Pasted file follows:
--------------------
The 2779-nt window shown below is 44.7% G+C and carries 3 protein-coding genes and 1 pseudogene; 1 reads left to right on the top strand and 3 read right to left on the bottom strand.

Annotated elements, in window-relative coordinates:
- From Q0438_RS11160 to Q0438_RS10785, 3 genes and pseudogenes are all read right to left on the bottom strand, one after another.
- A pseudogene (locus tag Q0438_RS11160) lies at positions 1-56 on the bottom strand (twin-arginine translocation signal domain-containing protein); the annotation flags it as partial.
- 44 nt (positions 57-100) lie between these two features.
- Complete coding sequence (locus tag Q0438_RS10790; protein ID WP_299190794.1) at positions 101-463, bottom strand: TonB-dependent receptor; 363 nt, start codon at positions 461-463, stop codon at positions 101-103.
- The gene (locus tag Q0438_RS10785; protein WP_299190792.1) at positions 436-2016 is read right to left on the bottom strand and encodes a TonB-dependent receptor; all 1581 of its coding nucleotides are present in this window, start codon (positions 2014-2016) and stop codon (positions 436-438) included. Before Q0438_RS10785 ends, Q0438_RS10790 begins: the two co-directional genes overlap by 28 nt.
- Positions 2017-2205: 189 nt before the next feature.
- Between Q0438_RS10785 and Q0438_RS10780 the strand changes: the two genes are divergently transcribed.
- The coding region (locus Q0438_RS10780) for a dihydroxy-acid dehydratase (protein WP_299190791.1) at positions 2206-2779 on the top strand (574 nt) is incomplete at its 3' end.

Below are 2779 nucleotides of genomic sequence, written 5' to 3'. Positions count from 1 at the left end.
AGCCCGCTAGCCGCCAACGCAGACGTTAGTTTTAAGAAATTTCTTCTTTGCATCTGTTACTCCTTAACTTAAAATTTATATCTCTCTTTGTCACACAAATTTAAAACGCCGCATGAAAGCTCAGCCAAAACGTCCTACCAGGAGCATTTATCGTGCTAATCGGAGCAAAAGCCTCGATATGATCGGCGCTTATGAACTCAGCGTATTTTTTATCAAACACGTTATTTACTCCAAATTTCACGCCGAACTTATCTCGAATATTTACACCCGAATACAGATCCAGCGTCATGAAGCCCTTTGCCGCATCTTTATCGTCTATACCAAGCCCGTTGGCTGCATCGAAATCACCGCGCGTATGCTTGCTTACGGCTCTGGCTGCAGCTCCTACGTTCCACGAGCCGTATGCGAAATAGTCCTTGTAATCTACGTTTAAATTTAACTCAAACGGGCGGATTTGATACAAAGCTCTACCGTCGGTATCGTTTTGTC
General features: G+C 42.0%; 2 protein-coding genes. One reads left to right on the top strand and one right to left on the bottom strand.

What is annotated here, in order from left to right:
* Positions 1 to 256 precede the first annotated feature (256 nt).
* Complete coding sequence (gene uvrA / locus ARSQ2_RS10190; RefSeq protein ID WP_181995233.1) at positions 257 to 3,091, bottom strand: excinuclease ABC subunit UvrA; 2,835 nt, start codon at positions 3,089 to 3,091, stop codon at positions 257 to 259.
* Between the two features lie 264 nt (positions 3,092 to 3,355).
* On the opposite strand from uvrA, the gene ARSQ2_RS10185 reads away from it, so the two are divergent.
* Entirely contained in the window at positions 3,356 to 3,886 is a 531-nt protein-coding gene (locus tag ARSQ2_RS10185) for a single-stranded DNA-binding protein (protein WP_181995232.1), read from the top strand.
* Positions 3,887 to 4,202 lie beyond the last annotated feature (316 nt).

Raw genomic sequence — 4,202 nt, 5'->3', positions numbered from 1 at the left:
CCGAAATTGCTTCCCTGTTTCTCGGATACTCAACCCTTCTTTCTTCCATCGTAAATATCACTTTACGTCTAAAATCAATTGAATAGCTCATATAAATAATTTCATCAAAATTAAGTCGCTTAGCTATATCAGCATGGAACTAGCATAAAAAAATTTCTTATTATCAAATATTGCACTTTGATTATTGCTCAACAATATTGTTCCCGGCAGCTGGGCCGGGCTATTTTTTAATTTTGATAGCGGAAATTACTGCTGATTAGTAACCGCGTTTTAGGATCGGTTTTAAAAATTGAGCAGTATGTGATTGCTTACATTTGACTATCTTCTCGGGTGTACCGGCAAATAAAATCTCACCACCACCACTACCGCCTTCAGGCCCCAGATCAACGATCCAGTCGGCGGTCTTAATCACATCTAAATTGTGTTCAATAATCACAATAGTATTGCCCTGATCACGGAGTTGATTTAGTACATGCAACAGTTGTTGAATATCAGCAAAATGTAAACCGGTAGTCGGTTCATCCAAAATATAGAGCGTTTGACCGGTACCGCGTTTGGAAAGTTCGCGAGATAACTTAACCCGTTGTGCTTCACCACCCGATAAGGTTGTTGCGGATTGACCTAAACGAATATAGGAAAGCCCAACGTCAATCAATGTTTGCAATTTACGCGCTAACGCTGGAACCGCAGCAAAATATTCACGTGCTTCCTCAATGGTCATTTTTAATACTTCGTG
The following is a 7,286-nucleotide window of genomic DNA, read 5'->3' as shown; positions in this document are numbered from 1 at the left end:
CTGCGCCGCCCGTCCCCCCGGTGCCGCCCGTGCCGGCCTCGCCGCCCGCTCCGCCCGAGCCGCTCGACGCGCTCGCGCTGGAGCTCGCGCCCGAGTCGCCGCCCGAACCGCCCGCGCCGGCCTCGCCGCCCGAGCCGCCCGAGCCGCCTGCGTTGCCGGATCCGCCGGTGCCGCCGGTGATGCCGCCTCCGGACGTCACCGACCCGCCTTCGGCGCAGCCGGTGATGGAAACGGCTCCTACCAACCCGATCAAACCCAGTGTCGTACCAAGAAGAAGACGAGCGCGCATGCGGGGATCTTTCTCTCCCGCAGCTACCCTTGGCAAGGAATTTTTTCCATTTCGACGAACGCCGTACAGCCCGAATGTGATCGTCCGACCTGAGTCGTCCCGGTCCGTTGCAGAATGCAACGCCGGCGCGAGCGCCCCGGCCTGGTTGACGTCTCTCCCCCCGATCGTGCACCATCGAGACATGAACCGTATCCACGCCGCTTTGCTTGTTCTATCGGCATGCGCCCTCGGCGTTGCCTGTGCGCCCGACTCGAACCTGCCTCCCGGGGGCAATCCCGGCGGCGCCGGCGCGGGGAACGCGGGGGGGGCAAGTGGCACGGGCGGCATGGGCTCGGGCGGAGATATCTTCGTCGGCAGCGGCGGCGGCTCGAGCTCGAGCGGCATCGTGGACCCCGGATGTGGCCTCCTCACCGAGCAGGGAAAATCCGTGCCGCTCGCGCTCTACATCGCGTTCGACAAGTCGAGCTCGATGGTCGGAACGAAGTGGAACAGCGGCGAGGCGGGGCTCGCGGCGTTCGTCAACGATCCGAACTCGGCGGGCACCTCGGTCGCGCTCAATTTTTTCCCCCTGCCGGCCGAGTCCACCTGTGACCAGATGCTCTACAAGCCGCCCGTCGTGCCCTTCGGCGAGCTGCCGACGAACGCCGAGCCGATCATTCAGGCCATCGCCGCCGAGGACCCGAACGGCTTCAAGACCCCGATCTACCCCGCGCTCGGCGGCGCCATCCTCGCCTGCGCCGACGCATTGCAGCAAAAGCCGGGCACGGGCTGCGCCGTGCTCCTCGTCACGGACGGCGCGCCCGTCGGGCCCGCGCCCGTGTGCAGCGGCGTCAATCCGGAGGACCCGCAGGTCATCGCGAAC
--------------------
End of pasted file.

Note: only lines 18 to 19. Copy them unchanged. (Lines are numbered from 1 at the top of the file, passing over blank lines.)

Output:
* On the opposite strand from uvrA, the gene ARSQ2_RS10185 reads away from it, so the two are divergent.
* Entirely contained in the window at positions 3,356 to 3,886 is a 531-nt protein-coding gene (locus tag ARSQ2_RS10185) for a single-stranded DNA-binding protein (protein WP_181995232.1), read from the top strand.